In the long term, we propose transferring the building to a community group who will be able to generate income, access grants and deliver a strong community service - including a library - for many years to come. Complex challenges often require innovative thinking and we firmly believe Lambeth council has developed imaginative solutions that can deliver for everybody.



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commented 2016-07-04 17:42:35 +0100
The plans put forward consisted of 4 A2 posters and are completely vague as to the future library. In times of “tough choices” how does Lambeth manage to find a million or two to build a gym in the basement that no one wants, and subsidise it for two years? Indeed how does it afford to give £3.5 million to multi national cineworld to build a cinema in Norwood? Is this really good use of council tax payers money in times of cuts?
commented 2016-06-30 01:51:32 +0100
What you don’t say is how you expect to run a library service without librarians. All of the reports I have seen following up on volunteer library services show that usage falls away dramatically. There is nothing innovative and imaginative about offering a library service without librarians. I don’t think there is any opposition to extending the library offer by introducing ancillary activities and services which generate revenue, but if you put in a cinema or a gymnasium, you may make money, but you will not have a library. You might as well put in a Tesco Express.
commented 2016-06-29 12:11:56 +0100
1. Carnegie Library was not one of the “least used libraries”. It was thriving, membership, visits & borrowing up every month by huge percentages. Usually 4th busiest of 10, it was second only to Streatham for children’s book borrowing.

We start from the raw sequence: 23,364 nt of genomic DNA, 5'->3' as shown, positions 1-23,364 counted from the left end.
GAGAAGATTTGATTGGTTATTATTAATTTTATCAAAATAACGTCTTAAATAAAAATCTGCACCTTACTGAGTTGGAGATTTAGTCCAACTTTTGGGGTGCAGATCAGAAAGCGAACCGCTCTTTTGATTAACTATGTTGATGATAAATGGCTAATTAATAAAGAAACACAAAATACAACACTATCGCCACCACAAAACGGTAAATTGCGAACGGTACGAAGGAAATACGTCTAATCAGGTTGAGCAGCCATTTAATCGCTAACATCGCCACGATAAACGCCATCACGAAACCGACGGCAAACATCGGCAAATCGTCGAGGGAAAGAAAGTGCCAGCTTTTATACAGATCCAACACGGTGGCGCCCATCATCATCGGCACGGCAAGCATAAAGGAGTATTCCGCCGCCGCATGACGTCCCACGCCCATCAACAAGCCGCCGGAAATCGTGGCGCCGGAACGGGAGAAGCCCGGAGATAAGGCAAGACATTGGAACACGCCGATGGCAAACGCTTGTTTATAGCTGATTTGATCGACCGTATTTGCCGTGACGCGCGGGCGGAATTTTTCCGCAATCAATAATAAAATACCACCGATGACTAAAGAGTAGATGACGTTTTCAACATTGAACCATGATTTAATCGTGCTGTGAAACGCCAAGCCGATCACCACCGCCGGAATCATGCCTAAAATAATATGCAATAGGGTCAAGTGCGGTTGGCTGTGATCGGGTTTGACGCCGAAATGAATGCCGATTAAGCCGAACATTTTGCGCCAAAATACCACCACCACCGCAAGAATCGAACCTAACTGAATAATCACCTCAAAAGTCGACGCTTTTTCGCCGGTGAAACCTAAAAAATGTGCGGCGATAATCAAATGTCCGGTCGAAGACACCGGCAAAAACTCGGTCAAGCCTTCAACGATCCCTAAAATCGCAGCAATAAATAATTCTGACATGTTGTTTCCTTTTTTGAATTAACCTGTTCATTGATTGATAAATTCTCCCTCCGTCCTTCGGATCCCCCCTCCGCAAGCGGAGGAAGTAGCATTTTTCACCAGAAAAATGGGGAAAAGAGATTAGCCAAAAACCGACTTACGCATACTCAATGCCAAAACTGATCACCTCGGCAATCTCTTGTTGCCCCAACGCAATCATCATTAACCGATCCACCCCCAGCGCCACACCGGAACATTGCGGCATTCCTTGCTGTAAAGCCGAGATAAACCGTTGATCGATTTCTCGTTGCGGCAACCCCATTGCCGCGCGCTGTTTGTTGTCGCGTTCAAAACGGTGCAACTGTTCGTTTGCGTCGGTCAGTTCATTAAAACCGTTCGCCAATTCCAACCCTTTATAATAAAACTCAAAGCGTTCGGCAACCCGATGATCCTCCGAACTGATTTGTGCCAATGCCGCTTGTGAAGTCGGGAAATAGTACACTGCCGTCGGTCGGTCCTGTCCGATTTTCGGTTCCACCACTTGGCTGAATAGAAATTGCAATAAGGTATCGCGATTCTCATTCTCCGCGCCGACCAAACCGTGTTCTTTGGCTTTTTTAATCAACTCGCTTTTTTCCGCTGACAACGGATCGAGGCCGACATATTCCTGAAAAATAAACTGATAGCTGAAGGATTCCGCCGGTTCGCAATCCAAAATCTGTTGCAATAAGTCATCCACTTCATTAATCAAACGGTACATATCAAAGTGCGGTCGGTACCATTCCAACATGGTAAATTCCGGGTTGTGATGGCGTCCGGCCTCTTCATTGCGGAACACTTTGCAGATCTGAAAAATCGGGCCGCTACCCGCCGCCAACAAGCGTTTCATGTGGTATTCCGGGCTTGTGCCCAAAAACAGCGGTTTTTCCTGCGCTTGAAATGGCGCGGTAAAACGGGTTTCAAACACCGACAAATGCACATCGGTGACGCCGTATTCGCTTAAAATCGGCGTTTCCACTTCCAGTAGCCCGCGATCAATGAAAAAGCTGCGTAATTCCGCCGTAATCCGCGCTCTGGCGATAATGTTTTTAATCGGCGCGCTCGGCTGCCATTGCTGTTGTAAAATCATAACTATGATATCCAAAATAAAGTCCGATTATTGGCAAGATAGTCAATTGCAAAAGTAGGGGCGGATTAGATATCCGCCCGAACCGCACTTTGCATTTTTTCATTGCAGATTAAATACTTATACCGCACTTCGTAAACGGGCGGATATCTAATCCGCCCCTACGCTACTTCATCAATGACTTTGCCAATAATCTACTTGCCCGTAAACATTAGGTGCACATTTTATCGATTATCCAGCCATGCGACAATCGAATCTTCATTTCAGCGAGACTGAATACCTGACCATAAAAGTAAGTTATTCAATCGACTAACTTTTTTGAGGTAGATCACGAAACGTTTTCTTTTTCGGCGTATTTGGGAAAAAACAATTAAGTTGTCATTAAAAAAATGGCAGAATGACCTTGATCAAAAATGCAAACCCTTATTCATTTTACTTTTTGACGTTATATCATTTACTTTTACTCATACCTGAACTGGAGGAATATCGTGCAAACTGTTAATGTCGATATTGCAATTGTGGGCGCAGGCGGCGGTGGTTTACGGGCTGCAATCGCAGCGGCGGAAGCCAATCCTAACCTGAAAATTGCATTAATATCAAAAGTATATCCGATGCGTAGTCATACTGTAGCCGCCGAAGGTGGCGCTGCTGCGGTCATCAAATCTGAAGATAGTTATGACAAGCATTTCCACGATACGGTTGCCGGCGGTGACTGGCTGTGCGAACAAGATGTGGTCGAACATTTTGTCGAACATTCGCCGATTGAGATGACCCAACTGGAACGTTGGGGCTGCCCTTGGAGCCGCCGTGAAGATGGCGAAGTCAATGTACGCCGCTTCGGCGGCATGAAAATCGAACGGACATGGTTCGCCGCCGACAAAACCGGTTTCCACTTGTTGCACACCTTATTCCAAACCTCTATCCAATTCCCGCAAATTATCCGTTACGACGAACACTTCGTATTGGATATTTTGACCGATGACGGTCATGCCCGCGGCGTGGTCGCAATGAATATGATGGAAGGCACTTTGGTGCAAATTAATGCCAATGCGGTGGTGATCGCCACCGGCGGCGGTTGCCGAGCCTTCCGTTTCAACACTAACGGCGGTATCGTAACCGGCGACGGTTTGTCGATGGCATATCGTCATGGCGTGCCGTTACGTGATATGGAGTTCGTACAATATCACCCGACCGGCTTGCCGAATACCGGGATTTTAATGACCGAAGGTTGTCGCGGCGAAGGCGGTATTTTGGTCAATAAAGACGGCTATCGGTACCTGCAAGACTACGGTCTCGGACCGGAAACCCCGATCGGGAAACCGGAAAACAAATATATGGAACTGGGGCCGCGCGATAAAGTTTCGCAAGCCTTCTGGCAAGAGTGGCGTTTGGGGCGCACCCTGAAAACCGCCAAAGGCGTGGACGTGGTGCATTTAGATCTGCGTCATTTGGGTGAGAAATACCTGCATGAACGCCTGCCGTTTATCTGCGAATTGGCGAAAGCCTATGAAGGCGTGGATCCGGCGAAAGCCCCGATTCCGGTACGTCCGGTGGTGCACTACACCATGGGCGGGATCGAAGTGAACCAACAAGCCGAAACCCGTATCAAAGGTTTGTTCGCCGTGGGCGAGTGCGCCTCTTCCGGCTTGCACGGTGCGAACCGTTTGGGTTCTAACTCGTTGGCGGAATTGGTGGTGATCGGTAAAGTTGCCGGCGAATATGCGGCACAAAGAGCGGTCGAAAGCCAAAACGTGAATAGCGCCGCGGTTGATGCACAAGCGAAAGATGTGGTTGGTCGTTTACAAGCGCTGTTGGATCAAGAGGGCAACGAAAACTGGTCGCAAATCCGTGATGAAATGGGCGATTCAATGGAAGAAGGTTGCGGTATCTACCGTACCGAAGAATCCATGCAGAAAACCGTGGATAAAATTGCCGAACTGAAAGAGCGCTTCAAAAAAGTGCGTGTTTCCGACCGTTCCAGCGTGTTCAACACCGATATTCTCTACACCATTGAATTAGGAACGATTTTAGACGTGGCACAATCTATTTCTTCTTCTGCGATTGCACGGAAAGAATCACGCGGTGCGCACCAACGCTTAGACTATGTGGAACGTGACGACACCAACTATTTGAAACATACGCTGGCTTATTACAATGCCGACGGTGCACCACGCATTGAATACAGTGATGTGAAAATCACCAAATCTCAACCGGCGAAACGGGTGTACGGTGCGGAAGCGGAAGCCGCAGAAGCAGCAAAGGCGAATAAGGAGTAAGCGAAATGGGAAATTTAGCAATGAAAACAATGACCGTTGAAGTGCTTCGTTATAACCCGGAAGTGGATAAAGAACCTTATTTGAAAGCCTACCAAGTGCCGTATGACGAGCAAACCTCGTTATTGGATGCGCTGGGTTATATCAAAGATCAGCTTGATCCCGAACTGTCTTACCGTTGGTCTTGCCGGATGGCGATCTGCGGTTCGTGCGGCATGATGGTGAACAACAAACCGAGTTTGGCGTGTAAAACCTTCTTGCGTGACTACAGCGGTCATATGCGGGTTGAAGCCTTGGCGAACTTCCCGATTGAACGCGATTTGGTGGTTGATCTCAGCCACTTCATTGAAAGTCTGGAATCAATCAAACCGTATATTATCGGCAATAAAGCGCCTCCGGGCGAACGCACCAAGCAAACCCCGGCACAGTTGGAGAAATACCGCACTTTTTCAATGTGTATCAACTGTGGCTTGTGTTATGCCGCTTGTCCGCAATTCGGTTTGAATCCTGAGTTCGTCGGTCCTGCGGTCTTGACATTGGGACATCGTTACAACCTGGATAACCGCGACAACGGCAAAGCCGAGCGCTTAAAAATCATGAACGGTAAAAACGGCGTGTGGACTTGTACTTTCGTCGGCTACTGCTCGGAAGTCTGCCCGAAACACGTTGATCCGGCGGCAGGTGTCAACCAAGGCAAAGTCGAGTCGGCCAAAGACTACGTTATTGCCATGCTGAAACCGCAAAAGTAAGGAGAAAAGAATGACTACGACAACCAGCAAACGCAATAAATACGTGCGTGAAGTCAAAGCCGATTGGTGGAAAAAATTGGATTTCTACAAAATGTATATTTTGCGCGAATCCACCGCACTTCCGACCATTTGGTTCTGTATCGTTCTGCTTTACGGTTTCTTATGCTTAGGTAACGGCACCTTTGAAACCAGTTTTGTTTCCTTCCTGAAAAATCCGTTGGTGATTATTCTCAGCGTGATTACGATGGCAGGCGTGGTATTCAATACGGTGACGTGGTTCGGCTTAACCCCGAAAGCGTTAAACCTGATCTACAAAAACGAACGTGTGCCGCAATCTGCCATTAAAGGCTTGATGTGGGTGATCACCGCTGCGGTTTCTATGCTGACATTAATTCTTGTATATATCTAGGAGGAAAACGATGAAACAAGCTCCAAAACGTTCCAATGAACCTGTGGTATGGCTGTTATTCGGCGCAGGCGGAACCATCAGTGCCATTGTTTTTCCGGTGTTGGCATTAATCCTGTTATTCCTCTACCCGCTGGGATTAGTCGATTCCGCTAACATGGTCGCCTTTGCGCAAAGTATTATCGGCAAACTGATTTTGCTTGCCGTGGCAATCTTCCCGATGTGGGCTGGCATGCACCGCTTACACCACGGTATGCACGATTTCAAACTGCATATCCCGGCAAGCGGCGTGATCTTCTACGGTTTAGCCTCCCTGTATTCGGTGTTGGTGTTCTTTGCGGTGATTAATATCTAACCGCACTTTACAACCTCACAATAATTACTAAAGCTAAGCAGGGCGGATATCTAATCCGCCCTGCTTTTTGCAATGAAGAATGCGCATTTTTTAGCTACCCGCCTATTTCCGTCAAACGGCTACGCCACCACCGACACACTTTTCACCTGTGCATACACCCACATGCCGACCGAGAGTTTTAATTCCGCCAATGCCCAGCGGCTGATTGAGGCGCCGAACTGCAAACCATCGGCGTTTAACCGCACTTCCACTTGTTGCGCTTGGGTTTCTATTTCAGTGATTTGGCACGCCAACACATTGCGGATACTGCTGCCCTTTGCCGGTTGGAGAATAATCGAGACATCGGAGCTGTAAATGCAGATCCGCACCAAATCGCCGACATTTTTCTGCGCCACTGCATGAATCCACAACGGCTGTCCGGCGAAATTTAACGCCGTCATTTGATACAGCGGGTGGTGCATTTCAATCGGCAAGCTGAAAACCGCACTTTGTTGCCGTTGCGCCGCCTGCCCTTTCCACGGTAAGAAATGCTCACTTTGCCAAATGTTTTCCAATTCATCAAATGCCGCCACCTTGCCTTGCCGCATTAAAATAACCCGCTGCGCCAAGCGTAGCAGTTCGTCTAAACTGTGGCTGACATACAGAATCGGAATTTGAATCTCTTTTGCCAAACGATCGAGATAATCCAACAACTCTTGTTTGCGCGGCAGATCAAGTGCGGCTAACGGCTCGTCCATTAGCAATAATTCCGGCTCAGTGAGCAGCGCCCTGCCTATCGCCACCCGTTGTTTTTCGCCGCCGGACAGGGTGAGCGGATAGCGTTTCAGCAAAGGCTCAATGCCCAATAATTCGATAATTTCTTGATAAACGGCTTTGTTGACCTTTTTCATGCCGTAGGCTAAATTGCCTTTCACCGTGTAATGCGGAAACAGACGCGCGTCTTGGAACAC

2. It provided preventative care and wellbeing for vulnerable adults and children, saving money on other services. Now shut out, these people are suffering.
3. The building was not underused; so many groups, clubs and activities (some income-generating) filled the public spaces throughout the week, and creative individuals rented desks in two rooms.
4. The basement was not unused; it housed the Home Visit books and staff, plus storage space, boiler, toilets, etc. Relocating Home Visit Service & vans will be costly & difficult.
5. There is no space in plans set aside for library, no separate children’s library, teen and adult areas. Brief visits by library staff cannot provide adequate or efficient service, & time would be wasted in travel. So building may be open longer, but library space, staff, stock & service shrunk.
6. Gym & library won’t mix; imposed “community hub” would exclude the community. Turning kitchen into toilets means literacy & reading groups can’t even make a cup of tea.
7. The council has not “developed imaginative solutions that can deliver for everybody”; if you want “innovative thinking”, work with the Friends & user groups & bring back our library manager & team. And make sure any asset transfer is to a GENUINE community group, i.e. Carnegie Library Association.
commented 2016-06-27 18:37:46 +0100
I have been to the exhibition twice. The proposals look very good to me. It is very
unfortunate that up to now the public consultation about the future of the library
has been handled very badly. I hope lessons have been learnt and in future
consultations about changes to Council services will be handled in a more
intelligent and sensitive way.